A property of BECs, one that has been made extremely evident throughout this paper, is that they exhibit coherence. This is a property that proves to be extremely useful, which will be discussed in the next part.
Superconductivity is when a circuit has zero resistance. A form of matter similar to BECs, known as Bardeen-Cooper-Shrieffers (BCSs) have been known to have atoms that are in a particular order, enabling them to facilitate the transfer of electrons easily, experiencing superconductivity.
When the two (BCSc and BECs) are overlapped, and a process called ’photoemission spectroscopy’ is used to observe electron behaviour, it can be seen that BECs exhibit superconductivity as well.
Perhaps the most unusual property that BECs possess is that they can slow down light. For decades people have believed that the speed of light is constant, and that ‘c’ - the speed limit of the universe - is the speed at which light eternally travels at. However, in 1998 researchers from Harvard University slowed down light from 300,000,000 to 17 m/s . Consequently, many others have taken this further and have even completely stopped a pulse within a BEC. A simple way to understand the theoretical aspects of this would be to consider what light is made up of - photons. When they interact with atoms, they form a hybrid subatomic particle known as a polariton. These hybrid particles are greater in mass, resulting in the speed of their propagation decreasing.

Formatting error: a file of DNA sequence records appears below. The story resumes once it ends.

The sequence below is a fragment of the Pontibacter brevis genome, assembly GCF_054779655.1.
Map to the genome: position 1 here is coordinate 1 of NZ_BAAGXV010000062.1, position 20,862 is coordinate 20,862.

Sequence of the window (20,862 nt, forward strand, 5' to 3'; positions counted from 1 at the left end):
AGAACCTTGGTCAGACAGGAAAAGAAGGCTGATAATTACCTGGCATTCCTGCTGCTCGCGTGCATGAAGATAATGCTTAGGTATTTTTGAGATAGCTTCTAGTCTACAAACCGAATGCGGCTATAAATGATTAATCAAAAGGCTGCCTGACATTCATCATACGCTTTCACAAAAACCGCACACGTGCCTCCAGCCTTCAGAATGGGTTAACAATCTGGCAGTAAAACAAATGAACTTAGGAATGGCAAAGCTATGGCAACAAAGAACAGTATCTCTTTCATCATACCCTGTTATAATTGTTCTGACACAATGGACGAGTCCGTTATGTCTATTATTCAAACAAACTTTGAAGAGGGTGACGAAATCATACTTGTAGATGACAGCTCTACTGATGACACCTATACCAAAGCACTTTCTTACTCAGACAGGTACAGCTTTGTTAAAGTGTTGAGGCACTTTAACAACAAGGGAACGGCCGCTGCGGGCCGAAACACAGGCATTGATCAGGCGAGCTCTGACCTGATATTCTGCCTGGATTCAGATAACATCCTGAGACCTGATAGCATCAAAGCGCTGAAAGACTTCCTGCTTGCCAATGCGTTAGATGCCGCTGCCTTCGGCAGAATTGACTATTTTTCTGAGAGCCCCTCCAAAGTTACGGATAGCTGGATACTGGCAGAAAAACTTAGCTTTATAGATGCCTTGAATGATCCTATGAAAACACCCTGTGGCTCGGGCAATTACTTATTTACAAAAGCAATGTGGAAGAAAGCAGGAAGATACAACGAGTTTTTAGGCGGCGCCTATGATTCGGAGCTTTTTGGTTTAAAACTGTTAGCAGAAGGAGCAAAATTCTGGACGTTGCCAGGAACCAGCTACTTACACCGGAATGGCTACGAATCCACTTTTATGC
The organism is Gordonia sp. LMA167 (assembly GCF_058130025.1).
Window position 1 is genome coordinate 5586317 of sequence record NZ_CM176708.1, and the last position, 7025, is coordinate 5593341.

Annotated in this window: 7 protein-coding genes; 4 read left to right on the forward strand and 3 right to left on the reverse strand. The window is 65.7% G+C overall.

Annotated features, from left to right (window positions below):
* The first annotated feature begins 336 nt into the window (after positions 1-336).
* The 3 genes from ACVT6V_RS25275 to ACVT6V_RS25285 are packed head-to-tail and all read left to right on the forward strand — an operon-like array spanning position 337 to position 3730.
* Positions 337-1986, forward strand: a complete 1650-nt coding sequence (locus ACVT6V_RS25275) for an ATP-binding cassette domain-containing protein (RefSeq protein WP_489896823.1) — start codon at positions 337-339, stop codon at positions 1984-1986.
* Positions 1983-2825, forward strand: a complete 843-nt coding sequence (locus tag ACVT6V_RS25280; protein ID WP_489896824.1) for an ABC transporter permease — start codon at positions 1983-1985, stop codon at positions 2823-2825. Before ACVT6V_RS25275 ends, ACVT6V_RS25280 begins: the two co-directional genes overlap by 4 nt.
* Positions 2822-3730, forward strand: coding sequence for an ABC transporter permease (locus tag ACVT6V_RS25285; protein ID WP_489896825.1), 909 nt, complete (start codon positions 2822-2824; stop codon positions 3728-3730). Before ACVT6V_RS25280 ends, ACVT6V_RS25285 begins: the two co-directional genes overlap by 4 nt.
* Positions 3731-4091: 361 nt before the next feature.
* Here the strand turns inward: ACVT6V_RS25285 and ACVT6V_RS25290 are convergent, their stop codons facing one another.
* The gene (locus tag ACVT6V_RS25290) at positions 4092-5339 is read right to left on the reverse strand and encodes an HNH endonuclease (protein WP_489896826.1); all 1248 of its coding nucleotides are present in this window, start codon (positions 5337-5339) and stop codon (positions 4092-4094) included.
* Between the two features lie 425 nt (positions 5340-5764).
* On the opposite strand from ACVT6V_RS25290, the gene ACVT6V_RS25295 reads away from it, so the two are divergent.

A surfeit of other phenomena is observed in Bose-Einstein condensates such as swirling vortices and neutral particles that behave as if they are carrying a charge. Unfortunately, the other applications are much more complex and demand the use of equations and concepts that cannot be summarised in this paper.
Most of the work done in this field serves as a form of research known as ‘basic’ research, which means that it aids us in understanding other concepts and facilitates other fields, rather than being applicable to a specific process or form of equipment. That being said, there are multifarious examples of the latter.
Even now, the best lubricants in the world experience frictional losses as their molecules interact with each other to some extent. The property of superfluidity overcomes this problem and enables BECs to reduce friction by values near 100%.
Furthermore, superfluids are known to be interrelated with superconductors to a great extent. Likewise, BECs could be used to make various superconductors and even superconductor magnets.
Like all other superfluids, they can also be used in gyroscopy, as a quantum solvent, and in a variety of other places.